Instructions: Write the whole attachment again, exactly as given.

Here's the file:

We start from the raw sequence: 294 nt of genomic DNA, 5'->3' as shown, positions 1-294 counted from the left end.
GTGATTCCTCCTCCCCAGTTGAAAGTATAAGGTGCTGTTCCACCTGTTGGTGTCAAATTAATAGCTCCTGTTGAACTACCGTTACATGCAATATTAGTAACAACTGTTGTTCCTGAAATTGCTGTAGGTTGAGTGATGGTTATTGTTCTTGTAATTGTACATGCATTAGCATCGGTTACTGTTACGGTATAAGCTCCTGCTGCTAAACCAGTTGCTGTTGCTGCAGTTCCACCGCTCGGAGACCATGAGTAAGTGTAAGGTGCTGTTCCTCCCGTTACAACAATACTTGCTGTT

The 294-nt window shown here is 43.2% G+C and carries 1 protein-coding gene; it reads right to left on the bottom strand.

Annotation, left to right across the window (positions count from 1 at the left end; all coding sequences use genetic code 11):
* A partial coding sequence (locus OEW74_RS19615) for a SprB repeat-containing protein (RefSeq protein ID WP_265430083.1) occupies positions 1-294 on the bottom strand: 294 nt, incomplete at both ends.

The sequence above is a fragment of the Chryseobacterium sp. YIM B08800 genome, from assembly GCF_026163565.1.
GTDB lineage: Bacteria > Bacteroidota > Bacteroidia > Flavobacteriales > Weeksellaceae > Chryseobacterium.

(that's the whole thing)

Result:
We start from the raw sequence: 294 nt of genomic DNA, 5'->3' as shown, positions 1-294 counted from the left end.
GTGATTCCTCCTCCCCAGTTGAAAGTATAAGGTGCTGTTCCACCTGTTGGTGTCAAATTAATAGCTCCTGTTGAACTACCGTTACATGCAATATTAGTAACAACTGTTGTTCCTGAAATTGCTGTAGGTTGAGTGATGGTTATTGTTCTTGTAATTGTACATGCATTAGCATCGGTTACTGTTACGGTATAAGCTCCTGCTGCTAAACCAGTTGCTGTTGCTGCAGTTCCACCGCTCGGAGACCATGAGTAAGTGTAAGGTGCTGTTCCTCCCGTTACAACAATACTTGCTGTT

The 294-nt window shown here is 43.2% G+C and carries 1 protein-coding gene; it reads right to left on the bottom strand.

Annotation, left to right across the window (positions count from 1 at the left end; all coding sequences use genetic code 11):
* A partial coding sequence (locus OEW74_RS19615) for a SprB repeat-containing protein (RefSeq protein ID WP_265430083.1) occupies positions 1-294 on the bottom strand: 294 nt, incomplete at both ends.

The sequence above is a fragment of the Chryseobacterium sp. YIM B08800 genome, from assembly GCF_026163565.1.
GTDB lineage: Bacteria > Bacteroidota > Bacteroidia > Flavobacteriales > Weeksellaceae > Chryseobacterium.